Forgetfulness is the universal age-old excuse for anything and everything in life. Since memory is limited, forgetfulness has its advantages.
We can forget the bad, irrelevant and the petty things and remember the good, relevant and important things. It allows us to forget bad habits and to learn new ones. To forget past grievances and mend relationships. It motivates fresh beginnings and repeated good behavior.
Most importantly, forgetting is the beginning of forgiveness.
In this week’s parsha we learn of the first pardon the Jewish people received from G-d for the grave sin of the Golden Calf. Only forty days after experiencing the most intense divine revelation to man, they forgot their obligations and served an idol. G-d’s wrath was aroused and only due to Moses’ sacrifice and heroic prayer were they spared certain annihilation.
G-d revealed to Moses how to pray for forgiveness and promised that these prayers will cause Him to “forget” the iniquities of His people and forgive them.
This seems counterintuitive. If the human is guilty of sin, why should G-d forget? How is transgression of the Divine Will forgivable?
If you think about it, sin is the most counterintuitive idea imaginable. G-d is constantly recreating you from nothingness, providing you with life, health, sustenance, housing and happiness – and you violated His laws?! Is it possible to so shamefully disregard the king’s wishes in his presence?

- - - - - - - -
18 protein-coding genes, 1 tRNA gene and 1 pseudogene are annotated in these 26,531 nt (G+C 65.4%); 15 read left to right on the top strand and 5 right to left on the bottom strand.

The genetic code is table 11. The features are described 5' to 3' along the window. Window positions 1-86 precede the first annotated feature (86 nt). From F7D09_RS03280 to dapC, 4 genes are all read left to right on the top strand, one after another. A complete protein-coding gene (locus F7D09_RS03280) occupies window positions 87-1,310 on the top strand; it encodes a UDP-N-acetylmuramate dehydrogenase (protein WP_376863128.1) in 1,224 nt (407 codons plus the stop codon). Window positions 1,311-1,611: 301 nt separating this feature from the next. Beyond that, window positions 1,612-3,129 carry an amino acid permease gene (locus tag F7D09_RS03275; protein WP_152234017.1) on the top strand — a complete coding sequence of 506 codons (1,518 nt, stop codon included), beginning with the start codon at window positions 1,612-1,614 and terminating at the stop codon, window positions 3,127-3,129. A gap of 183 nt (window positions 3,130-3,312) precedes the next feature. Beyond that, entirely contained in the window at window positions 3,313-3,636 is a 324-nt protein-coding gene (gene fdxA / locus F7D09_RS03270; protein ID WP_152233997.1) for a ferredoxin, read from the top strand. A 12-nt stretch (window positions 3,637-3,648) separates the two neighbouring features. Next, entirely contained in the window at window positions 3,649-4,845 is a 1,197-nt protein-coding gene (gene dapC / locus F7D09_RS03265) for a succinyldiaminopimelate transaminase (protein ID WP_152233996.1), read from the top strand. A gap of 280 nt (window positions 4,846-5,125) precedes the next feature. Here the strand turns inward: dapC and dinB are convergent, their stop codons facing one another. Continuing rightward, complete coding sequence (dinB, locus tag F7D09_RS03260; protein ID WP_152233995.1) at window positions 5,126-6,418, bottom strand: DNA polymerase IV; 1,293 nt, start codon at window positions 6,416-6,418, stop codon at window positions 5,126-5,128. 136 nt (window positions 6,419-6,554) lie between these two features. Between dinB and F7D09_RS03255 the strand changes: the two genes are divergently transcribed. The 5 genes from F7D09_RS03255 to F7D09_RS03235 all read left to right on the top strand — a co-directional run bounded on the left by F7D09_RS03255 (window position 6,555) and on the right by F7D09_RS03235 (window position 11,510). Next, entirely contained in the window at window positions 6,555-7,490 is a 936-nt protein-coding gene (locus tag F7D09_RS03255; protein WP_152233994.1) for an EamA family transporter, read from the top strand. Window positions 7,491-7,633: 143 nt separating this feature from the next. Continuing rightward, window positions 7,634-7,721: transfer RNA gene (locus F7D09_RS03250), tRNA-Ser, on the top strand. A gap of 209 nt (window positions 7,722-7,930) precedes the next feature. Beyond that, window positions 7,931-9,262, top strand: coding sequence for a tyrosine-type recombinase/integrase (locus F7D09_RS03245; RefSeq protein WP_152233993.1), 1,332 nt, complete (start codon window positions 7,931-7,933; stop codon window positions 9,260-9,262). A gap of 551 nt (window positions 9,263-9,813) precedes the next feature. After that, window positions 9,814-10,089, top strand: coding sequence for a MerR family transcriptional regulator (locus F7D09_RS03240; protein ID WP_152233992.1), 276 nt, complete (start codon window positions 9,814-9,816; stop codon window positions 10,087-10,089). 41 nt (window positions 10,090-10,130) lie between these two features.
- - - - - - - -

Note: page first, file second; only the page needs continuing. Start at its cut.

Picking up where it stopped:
Parents are rightfully aggravated and hurt when their children blatantly disregard or disrespect them. After everything they do for them, it is inconceivable they should reciprocate so negatively.
It is possible to sin when we forget that we are in G-d’s presence. Routine takes its toll and we start to take our many blessings for granted. As long as we forget G-d – He remembers the sin. Once we remember G-d and express remorse for our improper behavior – He gladly forgets the sin and graciously pardons.
Children do not mean to hurt their parents. Showered constantly with love, affection and care (which is a great thing) allows them to take this for granted. After a gentle reminder, we are happy to forget their negative behavior as well.
The key to our relationship with G-d is the knowledge that as humans, we are chronically forgetful of the source of our success and happiness. Once we remember the truth, G-d is grateful to forget the past and look forward to a positive and productive future.
May we merit the realization of the ultimate redemption, when forgetfulness will cease, ushering in a world of peace and tranquility, through our righteous Moshiach!